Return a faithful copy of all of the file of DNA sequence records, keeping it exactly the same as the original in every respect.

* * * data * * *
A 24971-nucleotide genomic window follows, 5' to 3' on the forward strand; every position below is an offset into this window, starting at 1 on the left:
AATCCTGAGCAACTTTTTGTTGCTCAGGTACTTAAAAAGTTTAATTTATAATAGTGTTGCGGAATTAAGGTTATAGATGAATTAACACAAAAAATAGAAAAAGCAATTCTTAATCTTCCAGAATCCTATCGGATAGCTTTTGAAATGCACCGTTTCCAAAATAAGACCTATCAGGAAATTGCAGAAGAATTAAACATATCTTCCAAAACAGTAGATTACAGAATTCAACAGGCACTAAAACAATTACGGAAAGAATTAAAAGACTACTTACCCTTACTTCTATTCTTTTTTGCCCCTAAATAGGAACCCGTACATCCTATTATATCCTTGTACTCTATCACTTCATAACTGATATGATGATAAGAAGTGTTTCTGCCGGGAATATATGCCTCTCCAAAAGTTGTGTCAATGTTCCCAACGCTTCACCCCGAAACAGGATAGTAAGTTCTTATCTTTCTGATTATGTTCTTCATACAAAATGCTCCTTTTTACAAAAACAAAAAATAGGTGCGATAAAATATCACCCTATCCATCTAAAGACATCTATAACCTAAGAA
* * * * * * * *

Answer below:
A 24971-nucleotide genomic window follows, 5' to 3' on the forward strand; every position below is an offset into this window, starting at 1 on the left:
AATCCTGAGCAACTTTTTGTTGCTCAGGTACTTAAAAAGTTTAATTTATAATAGTGTTGCGGAATTAAGGTTATAGATGAATTAACACAAAAAATAGAAAAAGCAATTCTTAATCTTCCAGAATCCTATCGGATAGCTTTTGAAATGCACCGTTTCCAAAATAAGACCTATCAGGAAATTGCAGAAGAATTAAACATATCTTCCAAAACAGTAGATTACAGAATTCAACAGGCACTAAAACAATTACGGAAAGAATTAAAAGACTACTTACCCTTACTTCTATTCTTTTTTGCCCCTAAATAGGAACCCGTACATCCTATTATATCCTTGTACTCTATCACTTCATAACTGATATGATGATAAGAAGTGTTTCTGCCGGGAATATATGCCTCTCCAAAAGTTGTGTCAATGTTCCCAACGCTTCACCCCGAAACAGGATAGTAAGTTCTTATCTTTCTGATTATGTTCTTCATACAAAATGCTCCTTTTTACAAAAACAAAAAATAGGTGCGATAAAATATCACCCTATCCATCTAAAGACATCTATAACCTAAGAA